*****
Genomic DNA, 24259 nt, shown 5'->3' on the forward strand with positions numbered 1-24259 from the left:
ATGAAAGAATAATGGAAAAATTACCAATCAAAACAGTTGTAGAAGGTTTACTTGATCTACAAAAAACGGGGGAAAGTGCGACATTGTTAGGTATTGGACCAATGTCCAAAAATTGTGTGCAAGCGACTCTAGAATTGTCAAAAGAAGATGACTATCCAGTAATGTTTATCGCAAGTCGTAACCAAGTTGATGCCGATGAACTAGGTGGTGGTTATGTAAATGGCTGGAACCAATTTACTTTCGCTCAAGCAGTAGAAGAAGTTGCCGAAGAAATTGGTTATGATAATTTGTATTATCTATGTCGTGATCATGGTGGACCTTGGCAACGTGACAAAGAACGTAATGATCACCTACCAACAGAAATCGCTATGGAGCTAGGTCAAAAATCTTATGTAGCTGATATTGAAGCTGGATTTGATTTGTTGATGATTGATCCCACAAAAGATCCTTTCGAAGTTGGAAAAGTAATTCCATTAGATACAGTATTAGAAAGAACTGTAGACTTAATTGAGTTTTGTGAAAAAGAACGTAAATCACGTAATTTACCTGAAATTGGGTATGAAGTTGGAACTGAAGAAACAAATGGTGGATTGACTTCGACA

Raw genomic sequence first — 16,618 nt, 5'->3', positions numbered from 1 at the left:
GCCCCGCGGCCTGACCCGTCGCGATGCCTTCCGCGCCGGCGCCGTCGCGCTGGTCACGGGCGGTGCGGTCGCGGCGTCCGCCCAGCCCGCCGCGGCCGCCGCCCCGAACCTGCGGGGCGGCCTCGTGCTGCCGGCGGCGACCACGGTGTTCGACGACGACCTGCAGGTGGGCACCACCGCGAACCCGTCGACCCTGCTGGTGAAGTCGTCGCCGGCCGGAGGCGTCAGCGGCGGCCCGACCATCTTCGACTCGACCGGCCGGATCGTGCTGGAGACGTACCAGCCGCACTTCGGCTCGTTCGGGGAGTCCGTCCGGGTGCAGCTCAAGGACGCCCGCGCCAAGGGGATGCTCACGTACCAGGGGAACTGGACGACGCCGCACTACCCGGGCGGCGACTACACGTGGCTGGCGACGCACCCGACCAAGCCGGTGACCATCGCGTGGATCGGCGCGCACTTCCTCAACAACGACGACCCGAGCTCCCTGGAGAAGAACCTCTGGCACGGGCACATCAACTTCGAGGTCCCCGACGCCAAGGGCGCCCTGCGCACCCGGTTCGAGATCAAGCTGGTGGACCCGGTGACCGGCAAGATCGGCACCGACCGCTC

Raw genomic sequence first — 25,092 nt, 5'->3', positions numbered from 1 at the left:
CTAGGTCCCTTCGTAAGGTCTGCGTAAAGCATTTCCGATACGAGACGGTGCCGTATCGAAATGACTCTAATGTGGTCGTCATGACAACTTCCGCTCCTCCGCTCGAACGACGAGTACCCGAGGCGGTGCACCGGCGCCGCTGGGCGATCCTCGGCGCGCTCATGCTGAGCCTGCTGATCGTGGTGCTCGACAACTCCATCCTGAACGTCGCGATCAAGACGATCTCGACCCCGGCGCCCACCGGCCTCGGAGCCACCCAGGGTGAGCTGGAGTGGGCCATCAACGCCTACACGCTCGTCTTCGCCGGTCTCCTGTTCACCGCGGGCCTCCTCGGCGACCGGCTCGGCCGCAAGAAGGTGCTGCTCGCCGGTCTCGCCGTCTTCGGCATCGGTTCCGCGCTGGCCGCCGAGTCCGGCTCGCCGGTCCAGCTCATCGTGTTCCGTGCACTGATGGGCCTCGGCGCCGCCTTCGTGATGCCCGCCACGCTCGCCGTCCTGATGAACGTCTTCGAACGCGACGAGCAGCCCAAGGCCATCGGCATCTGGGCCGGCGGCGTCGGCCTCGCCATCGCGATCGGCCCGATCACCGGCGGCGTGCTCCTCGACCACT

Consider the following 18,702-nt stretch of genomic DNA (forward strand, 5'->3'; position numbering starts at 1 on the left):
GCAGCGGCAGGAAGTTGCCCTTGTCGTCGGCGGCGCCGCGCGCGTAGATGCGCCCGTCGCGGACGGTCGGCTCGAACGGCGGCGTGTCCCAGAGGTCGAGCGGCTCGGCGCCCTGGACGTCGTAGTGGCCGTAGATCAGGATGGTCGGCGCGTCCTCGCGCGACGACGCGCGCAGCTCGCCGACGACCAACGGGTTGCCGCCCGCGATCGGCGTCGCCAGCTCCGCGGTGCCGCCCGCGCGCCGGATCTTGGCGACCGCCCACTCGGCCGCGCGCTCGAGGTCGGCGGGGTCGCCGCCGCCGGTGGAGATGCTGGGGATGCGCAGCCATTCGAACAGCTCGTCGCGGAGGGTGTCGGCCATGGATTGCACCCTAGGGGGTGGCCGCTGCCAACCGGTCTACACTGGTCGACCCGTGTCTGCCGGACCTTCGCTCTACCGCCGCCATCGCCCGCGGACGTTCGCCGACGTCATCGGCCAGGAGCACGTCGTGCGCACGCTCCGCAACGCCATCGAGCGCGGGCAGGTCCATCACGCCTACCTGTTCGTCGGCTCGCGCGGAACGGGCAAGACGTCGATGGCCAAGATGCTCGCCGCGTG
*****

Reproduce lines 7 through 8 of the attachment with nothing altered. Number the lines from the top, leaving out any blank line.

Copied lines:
Consider the following 18,702-nt stretch of genomic DNA (forward strand, 5'->3'; position numbering starts at 1 on the left):
GCAGCGGCAGGAAGTTGCCCTTGTCGTCGGCGGCGCCGCGCGCGTAGATGCGCCCGTCGCGGACGGTCGGCTCGAACGGCGGCGTGTCCCAGAGGTCGAGCGGCTCGGCGCCCTGGACGTCGTAGTGGCCGTAGATCAGGATGGTCGGCGCGTCCTCGCGCGACGACGCGCGCAGCTCGCCGACGACCAACGGGTTGCCGCCCGCGATCGGCGTCGCCAGCTCCGCGGTGCCGCCCGCGCGCCGGATCTTGGCGACCGCCCACTCGGCCGCGCGCTCGAGGTCGGCGGGGTCGCCGCCGCCGGTGGAGATGCTGGGGATGCGCAGCCATTCGAACAGCTCGTCGCGGAGGGTGTCGGCCATGGATTGCACCCTAGGGGGTGGCCGCTGCCAACCGGTCTACACTGGTCGACCCGTGTCTGCCGGACCTTCGCTCTACCGCCGCCATCGCCCGCGGACGTTCGCCGACGTCATCGGCCAGGAGCACGTCGTGCGCACGCTCCGCAACGCCATCGAGCGCGGGCAGGTCCATCACGCCTACCTGTTCGTCGGCTCGCGCGGAACGGGCAAGACGTCGATGGCCAAGATGCTCGCCGCGTG